Looking Beyond the Name Super-Tuscans

Tuscan Views from Poppiano

This month’s #ItalianFWT is focusing on Super-Tuscans thanks to Jill Barth of L’Occasion. Here is the preview post where she explains what brought her to want to write about this topic. I’m glad that she decided to shine a light on these wines again because it’s something I have been thinking about too.

For starters, as we know from our own experience, reading, and from Jill’s post Super-Tuscans are wines that came about in the 1970s and were much heralded as something a cut above Tuscan wine hence the name Super-Tuscan. They tend to be made with a combination of Central Tuscany’s premier grape, Sangiovese, and an international grape variety such as Cabernet Sauvignon, Merlot or other. They are often bigger and bolder wines, often with a lot of oak. At least in the past this was true. They also had a very high price tag and were made by some of the most famous families from Tuscany.

Being made with an international grape variety in hefty percentages, they also were outside of the highest designation of origin or DOC/DOCG (DOP). They were labeled with the less prestigious IGT or indicazione geographica tipica label. In the 1970s this was a big deal since regions worked so hard to get the DOC/DOCGS. Today much less so.


What has changed?

  1. For starters, there are many more DOCGs today in Italy than in the 1970s and many more IGTs too. This means producers have more choice of how to label their wines and that the rules for what is a prestigious area have increased.
  2. Many of Tuscany’s own DOCGs now allow much higher percentages of international grape varieties than they did in the past. Many a Vino Nobile di Montepulciano DOCG, Morellino di Scansano DOCG, Valdarno di Sopra DOC, Bolgheri DOC,  Pomino DOC, Carmignano DOCG Suvereto DOCG, Val di Cornia DOCG, Cortona DOC, and others may or must contain percentage of international grape varieties.
  3. Some of these areas such as Carmignano DOCG, Pomino DOC, Valdarno di Sopra are areas that were designated historically as special areas to grow grapes by Cosimo III de’ Medici Grand Duke of Tuscany  as three of the superior wine producing areas of Tuscany and granted special legal protections in 1716.  The producers of the Carmignano region blended Sangiovese with Cabernet Sauvginon well in the 1800s long before Super-Tuscans were a thing.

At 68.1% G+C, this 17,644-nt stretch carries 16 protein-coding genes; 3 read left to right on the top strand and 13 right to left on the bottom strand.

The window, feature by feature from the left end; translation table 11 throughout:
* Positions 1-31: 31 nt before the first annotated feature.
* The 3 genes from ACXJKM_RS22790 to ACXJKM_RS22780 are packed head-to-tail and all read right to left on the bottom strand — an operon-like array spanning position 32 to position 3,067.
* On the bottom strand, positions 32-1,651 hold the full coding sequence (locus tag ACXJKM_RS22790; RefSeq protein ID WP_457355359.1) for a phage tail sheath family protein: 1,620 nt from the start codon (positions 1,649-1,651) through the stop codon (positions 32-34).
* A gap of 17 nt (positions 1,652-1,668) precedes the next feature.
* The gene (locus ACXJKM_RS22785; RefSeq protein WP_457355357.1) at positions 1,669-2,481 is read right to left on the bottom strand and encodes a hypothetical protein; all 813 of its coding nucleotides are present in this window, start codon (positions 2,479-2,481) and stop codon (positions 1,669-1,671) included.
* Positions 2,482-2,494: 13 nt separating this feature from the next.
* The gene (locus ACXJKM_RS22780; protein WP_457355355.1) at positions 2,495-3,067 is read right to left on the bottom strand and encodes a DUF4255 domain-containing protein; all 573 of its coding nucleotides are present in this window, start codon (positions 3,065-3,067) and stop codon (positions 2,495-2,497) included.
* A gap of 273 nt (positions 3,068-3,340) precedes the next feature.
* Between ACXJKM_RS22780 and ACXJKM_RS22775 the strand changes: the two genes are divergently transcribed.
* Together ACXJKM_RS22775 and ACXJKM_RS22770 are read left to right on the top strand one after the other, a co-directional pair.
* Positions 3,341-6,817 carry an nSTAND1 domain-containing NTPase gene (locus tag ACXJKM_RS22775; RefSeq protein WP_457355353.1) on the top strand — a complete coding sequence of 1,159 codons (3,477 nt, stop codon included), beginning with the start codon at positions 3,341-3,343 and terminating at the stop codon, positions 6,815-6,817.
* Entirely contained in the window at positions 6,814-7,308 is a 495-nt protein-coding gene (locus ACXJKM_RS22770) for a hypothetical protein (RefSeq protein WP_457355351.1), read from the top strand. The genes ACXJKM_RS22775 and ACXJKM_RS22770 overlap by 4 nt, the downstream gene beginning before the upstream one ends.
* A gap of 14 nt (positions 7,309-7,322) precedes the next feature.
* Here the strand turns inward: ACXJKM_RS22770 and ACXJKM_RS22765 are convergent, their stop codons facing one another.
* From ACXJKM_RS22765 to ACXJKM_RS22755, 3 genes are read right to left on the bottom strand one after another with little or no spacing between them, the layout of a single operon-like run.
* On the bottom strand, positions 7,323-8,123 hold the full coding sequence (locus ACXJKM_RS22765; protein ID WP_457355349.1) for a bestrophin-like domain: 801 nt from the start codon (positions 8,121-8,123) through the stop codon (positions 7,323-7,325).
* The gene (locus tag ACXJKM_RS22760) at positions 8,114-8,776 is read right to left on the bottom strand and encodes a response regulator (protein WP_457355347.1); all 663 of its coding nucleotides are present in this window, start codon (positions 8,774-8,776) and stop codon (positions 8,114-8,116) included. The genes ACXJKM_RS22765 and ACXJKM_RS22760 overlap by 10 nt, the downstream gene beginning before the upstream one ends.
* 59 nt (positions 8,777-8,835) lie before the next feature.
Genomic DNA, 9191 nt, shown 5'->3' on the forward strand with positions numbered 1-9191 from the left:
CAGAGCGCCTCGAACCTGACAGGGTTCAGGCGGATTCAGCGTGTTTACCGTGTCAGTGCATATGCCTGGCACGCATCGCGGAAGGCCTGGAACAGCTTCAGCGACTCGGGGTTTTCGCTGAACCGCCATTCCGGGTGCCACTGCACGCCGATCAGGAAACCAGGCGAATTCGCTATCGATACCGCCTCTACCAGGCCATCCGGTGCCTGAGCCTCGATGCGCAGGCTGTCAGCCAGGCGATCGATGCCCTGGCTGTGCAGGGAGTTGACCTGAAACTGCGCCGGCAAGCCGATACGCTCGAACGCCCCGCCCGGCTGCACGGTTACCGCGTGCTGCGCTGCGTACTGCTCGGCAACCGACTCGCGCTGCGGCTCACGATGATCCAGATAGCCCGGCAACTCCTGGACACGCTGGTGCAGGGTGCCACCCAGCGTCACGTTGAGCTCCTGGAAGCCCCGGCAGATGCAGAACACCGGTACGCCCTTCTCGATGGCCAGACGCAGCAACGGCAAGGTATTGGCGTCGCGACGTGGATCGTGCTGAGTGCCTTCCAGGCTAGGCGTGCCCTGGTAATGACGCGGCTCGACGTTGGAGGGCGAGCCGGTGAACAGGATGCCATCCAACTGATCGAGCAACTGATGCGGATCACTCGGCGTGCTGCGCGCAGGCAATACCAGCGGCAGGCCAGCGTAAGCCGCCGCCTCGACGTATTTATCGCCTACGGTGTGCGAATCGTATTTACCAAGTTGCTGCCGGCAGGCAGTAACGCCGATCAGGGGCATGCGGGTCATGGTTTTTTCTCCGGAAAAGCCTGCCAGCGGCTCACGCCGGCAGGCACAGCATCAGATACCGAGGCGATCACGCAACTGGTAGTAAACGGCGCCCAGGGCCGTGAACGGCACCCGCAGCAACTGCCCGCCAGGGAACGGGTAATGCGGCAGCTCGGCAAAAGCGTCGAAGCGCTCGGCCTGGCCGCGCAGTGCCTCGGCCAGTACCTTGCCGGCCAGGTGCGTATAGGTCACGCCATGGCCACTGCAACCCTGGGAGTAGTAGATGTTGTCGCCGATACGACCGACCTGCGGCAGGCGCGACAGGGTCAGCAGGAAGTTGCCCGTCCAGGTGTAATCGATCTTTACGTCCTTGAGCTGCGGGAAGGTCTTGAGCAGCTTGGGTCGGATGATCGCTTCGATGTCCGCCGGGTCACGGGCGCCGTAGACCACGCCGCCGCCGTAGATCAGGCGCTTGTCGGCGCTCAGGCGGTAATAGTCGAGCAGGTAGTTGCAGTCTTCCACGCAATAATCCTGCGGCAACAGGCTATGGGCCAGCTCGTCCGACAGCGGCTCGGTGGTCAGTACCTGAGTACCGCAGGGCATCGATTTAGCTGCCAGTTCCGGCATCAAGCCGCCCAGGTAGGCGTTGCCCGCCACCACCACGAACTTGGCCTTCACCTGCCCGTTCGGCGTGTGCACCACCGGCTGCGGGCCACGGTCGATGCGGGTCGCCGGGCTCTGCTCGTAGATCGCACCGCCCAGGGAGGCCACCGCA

4. Exploration of the terroirs of certain areas in Tuscany such as the Bolgheri/Suvereto/Val di Cornia/Cortona areas have shown that international grape varieties grow very well in their soils

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So now that we’ve established that these wines have a history in Tuscany, long before the 1970s, let’s do away with another myth, just because something is popular and famous, doesn’t mean you have to like it or be against it to be a traditionalists. These wines have a long tradition in Tuscany and by long, I mean three centuries.

Have I often thought only wines made with indigenous grapes were best in all Italian regions? Yes. Have I been thinking and writing about Italian indigenous varieties for over 12 years, yes.  Sangiovese is my favorite grape hands down.

Does that mean I will turn away from a Tignanello, Sassicaia, Solaia, Ornellia, Masseto or others? Absolutely not. They are gorgeous, beautifully made wines. Would I pay the price tag for one of them, again, probably not but if one is offered to me, I jump at the chance to taste them again.

Also, there are many brands that make what could be called Super Tuscans but don’t carry that high price tag so if you’ve never had one of the icons but want to know what we are talking about, do a search and you will find many options including some with a lower price tag.

Wine snobbery works both ways, those who only want the most expensive and those who only want wines that are made on a two hectare property by one producer. I am in neither camp. I love well made wines in general and am a friend to all of them.